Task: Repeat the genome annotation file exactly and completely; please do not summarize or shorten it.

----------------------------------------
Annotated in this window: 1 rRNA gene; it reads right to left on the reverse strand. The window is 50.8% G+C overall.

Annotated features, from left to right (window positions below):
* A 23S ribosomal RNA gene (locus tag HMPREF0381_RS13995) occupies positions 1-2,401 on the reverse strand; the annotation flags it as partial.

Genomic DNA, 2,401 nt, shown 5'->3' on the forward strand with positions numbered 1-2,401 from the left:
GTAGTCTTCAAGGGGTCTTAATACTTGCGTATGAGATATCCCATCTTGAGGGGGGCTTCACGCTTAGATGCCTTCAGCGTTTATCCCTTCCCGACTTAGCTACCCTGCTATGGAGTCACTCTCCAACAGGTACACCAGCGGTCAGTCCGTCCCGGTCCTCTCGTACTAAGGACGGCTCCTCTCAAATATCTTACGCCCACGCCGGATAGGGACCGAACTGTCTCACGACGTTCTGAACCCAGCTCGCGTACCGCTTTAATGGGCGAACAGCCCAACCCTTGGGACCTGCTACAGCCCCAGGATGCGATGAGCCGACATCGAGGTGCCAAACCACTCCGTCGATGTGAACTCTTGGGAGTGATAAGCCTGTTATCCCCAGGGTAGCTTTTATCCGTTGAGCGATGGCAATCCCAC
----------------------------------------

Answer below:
Annotated in this window: 1 rRNA gene; it reads right to left on the reverse strand. The window is 50.8% G+C overall.

Annotated features, from left to right (window positions below):
* A 23S ribosomal RNA gene (locus tag HMPREF0381_RS13995) occupies positions 1-2,401 on the reverse strand; the annotation flags it as partial.

Genomic DNA, 2,401 nt, shown 5'->3' on the forward strand with positions numbered 1-2,401 from the left:
GTAGTCTTCAAGGGGTCTTAATACTTGCGTATGAGATATCCCATCTTGAGGGGGGCTTCACGCTTAGATGCCTTCAGCGTTTATCCCTTCCCGACTTAGCTACCCTGCTATGGAGTCACTCTCCAACAGGTACACCAGCGGTCAGTCCGTCCCGGTCCTCTCGTACTAAGGACGGCTCCTCTCAAATATCTTACGCCCACGCCGGATAGGGACCGAACTGTCTCACGACGTTCTGAACCCAGCTCGCGTACCGCTTTAATGGGCGAACAGCCCAACCCTTGGGACCTGCTACAGCCCCAGGATGCGATGAGCCGACATCGAGGTGCCAAACCACTCCGTCGATGTGAACTCTTGGGAGTGATAAGCCTGTTATCCCCAGGGTAGCTTTTATCCGTTGAGCGATGGCAATCCCAC